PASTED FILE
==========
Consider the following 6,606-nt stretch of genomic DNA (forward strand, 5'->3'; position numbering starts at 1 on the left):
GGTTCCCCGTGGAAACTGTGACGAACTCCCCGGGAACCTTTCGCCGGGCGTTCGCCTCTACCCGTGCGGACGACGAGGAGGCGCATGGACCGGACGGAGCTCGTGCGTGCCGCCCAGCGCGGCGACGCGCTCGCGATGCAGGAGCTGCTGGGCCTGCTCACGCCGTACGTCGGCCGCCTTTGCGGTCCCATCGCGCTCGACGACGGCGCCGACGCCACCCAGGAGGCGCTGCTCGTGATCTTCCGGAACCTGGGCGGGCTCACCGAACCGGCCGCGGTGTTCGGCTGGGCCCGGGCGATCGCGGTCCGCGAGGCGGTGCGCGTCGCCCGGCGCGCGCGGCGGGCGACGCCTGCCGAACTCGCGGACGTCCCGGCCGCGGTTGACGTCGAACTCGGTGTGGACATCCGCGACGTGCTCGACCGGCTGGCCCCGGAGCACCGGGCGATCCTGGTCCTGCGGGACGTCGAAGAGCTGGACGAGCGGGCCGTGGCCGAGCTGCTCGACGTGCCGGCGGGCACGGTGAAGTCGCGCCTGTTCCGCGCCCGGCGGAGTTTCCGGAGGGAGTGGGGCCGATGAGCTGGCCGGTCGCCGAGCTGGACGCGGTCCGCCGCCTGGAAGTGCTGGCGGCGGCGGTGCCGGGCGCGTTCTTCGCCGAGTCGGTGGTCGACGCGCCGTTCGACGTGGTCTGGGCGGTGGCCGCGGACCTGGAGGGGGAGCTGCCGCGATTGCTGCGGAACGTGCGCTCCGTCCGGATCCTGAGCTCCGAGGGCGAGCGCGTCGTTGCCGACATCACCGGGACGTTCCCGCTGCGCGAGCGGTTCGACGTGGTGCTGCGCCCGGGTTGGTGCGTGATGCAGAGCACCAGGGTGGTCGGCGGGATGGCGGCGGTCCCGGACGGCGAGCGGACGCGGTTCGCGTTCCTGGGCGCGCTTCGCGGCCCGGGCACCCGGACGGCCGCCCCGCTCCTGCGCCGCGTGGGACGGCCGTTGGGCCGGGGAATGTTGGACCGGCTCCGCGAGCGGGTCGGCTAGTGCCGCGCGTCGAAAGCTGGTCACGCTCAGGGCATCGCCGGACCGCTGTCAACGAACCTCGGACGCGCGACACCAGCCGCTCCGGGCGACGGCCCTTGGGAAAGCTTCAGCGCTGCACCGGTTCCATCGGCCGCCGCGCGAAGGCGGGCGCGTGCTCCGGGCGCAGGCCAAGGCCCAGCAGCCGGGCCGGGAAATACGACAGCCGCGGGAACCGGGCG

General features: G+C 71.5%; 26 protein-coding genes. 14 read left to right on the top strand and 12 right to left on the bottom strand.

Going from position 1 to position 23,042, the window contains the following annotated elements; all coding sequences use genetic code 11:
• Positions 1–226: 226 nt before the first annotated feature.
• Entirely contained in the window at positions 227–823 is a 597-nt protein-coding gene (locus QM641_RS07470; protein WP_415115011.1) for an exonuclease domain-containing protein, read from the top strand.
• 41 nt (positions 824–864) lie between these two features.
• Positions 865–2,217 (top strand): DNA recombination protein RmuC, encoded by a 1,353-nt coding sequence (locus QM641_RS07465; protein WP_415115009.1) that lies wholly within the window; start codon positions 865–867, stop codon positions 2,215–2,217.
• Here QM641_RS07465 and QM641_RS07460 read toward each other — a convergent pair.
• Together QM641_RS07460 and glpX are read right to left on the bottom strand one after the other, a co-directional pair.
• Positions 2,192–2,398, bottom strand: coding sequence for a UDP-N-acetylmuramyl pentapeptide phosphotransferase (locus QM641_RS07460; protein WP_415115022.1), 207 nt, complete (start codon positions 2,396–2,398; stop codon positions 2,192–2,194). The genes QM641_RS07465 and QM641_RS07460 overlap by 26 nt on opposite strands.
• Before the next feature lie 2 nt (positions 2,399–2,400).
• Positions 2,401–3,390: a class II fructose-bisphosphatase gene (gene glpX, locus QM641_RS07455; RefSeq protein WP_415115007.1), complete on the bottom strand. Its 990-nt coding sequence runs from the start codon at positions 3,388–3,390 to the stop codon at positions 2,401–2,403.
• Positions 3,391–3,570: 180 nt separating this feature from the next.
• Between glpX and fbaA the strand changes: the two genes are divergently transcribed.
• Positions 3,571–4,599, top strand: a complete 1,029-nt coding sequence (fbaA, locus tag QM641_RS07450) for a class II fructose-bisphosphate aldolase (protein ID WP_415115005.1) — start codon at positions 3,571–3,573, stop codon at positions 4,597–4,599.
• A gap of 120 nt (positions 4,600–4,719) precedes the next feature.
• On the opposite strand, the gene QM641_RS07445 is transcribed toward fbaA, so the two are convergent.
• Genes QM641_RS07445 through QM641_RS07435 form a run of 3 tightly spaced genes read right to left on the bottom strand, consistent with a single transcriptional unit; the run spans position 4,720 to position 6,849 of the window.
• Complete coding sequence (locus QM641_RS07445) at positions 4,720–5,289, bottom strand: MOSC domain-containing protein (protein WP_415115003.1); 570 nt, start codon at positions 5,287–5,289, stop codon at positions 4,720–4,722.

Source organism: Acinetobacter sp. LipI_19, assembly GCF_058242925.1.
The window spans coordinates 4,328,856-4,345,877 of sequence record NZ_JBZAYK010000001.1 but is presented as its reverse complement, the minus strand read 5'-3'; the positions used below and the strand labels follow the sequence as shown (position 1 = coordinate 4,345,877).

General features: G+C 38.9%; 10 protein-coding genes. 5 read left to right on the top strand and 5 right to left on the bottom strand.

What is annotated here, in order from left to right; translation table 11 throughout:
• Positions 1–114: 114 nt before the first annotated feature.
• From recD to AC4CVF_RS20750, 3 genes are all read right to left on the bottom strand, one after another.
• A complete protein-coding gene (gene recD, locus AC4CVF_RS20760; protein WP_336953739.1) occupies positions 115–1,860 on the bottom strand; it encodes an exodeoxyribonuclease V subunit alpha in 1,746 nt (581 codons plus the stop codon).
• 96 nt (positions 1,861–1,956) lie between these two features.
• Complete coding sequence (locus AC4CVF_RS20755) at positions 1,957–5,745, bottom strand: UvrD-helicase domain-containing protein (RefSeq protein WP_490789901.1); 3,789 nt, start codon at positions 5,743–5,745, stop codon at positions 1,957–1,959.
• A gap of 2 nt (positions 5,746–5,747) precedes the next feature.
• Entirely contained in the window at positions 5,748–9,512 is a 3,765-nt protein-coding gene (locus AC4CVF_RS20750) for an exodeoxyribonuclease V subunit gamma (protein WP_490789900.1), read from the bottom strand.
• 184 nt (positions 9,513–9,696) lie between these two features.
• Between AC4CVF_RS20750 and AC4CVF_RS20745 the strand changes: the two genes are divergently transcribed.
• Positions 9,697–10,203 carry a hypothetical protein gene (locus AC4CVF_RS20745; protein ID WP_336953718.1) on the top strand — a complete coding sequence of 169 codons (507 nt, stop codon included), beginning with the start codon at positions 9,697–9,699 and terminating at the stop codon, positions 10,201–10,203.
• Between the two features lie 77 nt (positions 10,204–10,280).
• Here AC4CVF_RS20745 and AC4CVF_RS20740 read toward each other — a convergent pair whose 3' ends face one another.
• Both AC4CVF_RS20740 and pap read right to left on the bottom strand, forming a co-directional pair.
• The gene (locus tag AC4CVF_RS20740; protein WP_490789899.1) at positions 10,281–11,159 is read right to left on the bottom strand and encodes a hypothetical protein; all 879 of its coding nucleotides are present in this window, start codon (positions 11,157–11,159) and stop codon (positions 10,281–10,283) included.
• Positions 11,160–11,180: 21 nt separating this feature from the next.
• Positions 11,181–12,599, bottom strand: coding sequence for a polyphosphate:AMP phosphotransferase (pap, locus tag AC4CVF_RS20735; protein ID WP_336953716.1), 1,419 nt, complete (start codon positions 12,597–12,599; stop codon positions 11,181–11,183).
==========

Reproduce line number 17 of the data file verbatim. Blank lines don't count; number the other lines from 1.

• A gap of 120 nt (positions 4,600–4,719) precedes the next feature.